My first self-produced commercially available collection of songs was a self-titled cassette release I did over thirty years ago…I started the project in a studio that was based on ½” 8 track analog recording, but the producer folded up shop in the middle of the record, so I felt obligated to find another studio that used the same format, since I’d already bought tape for the project – the guy I ended up using was a pretty headstrong guy with a brain full of weird notions, and I ended up hating both that record AND the songs on it.  (I’ve since seen a pattern in a lot of artists who look at their first recorded efforts through similar lenses, but trust me – I’m right about this.)

It took me another six years to make a follow-up.  I started looking around at studios within a year or two of making the first record, but there was always something that nudged me away.  I can’t say for sure anymore whether it was the bad taste in my mouth from the first time around, but I knew that I’d missed the mark I set in my head by a mile, and I wasn’t gonna go through that process again without feeling a lot more comfortable with my choice next time around.  I laid a lot of blame on the room and the gear, but I also knew next to nothing about the process of making a record, and I needed to fill in a lot of blanks…which I set out to do.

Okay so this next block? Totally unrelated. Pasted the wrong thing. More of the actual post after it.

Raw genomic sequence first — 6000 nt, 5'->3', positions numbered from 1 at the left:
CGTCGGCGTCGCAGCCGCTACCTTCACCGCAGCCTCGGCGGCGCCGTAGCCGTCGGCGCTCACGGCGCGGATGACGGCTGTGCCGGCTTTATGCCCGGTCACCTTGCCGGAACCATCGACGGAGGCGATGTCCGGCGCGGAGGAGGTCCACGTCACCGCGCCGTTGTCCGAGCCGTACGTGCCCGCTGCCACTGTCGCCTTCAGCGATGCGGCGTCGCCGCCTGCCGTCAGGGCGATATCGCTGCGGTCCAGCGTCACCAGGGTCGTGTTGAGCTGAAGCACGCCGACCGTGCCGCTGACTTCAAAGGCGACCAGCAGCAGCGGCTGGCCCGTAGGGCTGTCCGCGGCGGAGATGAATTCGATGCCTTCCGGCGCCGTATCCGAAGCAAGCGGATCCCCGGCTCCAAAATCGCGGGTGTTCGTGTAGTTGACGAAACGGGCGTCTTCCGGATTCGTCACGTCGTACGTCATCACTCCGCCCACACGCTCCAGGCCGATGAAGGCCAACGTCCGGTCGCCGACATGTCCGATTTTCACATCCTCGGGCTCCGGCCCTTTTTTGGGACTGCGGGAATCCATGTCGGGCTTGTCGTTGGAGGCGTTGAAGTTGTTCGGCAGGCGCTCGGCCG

Still, there were a couple of misfires and false starts before I tripped over my own feet and fell backwards into the arms of Steve Jay, who opened his studio to me and became not just a producer and engineer but a partner in making Our Mutual Angels.  Still, at the time, I had a very different record in my head than what ended up in my hands – because Steve was so passionate and so hands-on and knew so much more than I did about the process, I made a conscious decision to let go and hand him the reins.  And honestly, I don’t think I’ve ever had a better experience making a record than I did with that one.  Sure, there were some things I might’ve changed in the moment, but I can still listen to that record all these years later and be fine with the end result, and I can’t say for sure that this would be the case if I’d forced some of those decisions in my own favor.